MUSCA (Pronounced MUS-Ka)

Chart showing the constellation.

Musca, the Fly, was originally Apis the Bee, made by Bayer about 1603. Later Edmund Halley of comet fame called it Musca Apis and later still Lacaille called it Musca Australis, since simplified to Musca.

To find Musca look south late evening and find Crux, the Southern Cross. Look underneath and find the Trapezium shape of Musca. The long axis of the Southern Cross almost points at it

The most prominent feature from a dark site with a transparent sky is the Coalsack, which lies in part of Crux, Musca and Centaurus. Since the constellation lies near a bright part of the Milky Way it renders conspicuous a large irregular dark nebula called the Coal Sack. This cloud of gas and dust lies about 600 light years away. Because there are no bright hot stars nearby it does not fluoresce and glow but absorbs light. To the aborigines of Australia the Coalsack is the head of the "Emu". There is a dark rift in the Milky way going north from the Coalsack, making the neck. Look on a dark night at the dark areas, rather than the stars and bright areas.

Chart showing Musca as seen to the south at about 10 pm early May or 8 pm at the end of May.

Musca constellation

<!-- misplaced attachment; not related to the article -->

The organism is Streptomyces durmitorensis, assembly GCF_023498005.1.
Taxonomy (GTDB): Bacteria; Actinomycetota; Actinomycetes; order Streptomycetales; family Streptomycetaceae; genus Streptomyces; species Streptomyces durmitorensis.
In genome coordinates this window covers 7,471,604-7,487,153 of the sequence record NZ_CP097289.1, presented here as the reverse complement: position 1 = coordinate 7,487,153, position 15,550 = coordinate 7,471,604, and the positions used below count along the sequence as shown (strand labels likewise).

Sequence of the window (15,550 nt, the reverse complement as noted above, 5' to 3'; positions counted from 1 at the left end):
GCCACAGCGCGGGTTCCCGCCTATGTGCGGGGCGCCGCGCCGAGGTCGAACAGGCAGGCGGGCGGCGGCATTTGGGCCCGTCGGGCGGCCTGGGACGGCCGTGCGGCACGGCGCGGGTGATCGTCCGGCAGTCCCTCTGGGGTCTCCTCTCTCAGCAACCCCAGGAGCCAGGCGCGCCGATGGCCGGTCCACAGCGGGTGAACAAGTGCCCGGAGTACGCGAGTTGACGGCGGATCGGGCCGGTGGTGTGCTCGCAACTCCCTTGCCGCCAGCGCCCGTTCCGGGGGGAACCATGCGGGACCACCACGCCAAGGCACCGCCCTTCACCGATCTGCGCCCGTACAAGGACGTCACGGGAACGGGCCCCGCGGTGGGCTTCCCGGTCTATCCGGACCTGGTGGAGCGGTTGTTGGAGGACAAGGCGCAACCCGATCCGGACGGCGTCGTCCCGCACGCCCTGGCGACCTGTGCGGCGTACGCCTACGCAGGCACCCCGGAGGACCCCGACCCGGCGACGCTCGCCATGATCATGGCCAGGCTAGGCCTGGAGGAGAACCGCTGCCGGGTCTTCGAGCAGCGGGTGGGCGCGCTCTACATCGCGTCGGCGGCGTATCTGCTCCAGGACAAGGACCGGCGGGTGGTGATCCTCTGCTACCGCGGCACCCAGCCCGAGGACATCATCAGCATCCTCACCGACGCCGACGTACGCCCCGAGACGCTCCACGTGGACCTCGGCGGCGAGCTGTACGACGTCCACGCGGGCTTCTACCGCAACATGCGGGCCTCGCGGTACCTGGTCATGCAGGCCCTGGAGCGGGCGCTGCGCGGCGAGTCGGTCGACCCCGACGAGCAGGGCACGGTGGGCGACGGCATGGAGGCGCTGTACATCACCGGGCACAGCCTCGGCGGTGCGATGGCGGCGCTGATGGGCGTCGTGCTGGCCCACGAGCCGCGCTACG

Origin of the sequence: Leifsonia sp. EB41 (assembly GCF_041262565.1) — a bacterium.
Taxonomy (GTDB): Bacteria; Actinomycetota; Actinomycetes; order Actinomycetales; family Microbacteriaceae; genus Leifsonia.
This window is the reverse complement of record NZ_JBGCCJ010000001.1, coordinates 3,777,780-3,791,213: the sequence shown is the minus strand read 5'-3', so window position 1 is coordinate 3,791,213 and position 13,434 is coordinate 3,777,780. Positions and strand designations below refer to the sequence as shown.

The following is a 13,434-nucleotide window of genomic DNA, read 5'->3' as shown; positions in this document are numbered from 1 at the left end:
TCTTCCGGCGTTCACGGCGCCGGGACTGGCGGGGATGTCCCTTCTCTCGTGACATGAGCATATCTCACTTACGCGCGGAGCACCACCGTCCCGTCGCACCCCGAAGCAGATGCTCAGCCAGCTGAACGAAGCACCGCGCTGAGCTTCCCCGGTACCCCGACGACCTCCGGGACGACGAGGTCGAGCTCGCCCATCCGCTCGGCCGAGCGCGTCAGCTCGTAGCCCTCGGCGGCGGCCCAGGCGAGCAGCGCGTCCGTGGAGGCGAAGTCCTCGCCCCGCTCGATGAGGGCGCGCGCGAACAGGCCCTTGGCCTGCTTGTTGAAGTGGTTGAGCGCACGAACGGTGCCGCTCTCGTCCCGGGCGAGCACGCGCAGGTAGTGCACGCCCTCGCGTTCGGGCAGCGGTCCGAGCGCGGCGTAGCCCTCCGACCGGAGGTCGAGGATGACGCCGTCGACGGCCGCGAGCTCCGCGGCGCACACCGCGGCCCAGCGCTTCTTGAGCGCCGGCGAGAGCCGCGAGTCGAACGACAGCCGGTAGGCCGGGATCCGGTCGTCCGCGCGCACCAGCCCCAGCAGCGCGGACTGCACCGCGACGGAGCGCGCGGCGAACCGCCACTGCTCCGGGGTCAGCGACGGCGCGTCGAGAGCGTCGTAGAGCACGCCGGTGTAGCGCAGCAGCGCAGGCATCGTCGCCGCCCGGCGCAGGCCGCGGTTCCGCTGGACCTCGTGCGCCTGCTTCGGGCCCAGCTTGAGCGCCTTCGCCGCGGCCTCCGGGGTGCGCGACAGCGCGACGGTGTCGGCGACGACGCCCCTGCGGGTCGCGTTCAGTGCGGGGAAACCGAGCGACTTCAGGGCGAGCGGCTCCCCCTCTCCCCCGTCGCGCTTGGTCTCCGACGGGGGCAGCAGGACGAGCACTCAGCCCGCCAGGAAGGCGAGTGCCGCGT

Constellation Crux Constellation Vela Constellation Carina Constellation Volans Constellation Chamaeleon Constellation Lupus Constellation Octans Constellation Apus Trianglum Australe Constellation Circinus Constellation Centaurus

Some stars and interesting objects in Musca

α Muscae is a magnitude 2.7 blue-white star 330 light years away.

β Mus is a long period binary pair of bright white stars (magnitudes 3.9 and 4.2) in a starry field. A telescope of 12.5 cm. will separate the stars on a night with good seeing.

δ Mus is a magnitude 3.6 orange giant star 180 light years away.

θ Mus is an elegant white pair, in a field sown with stars. The bright star is the second brightest Wolf-Rayet (pronounced Volf Ray-eh) binary in the sky. These rare stars have hot surfaces and appear to eject gas. Deep photographs show a faint ring nebula surrounding the star.

NGC 4372 is a globular cluster partially obscured by a long lane of dark absorbing matter, similar to the Coalsack. It is a large globular about 16,000 light years distant.

NGC 4833 was recorded by Lacaille in 1752 as resembling a small faint comet. It is, however a beautiful well resolved and fairly compact globular cluster, with small outliers scattered over and beyond it in small curved lines. It lies about 17,000 light years away.

NGC 5189 is a remarkable planetary nebula discovered by John Herschel in 1835 and described by him as 'a very strange object'. The appearance in a beautiful starry field is strongly reminiscent of a barred spiral galaxy, leading to its popular name: the "Spiral Planetary".

Visibility

Musca is nearer the celestial south pole than Crux, so, like Crux, is circumpolar, that is always above the horizon, for New Zealand. The constellation is not visible from places with a latitude north of about 20° north.

The constellation is highest and due south at about 9.30 pm, NZST, in mid May.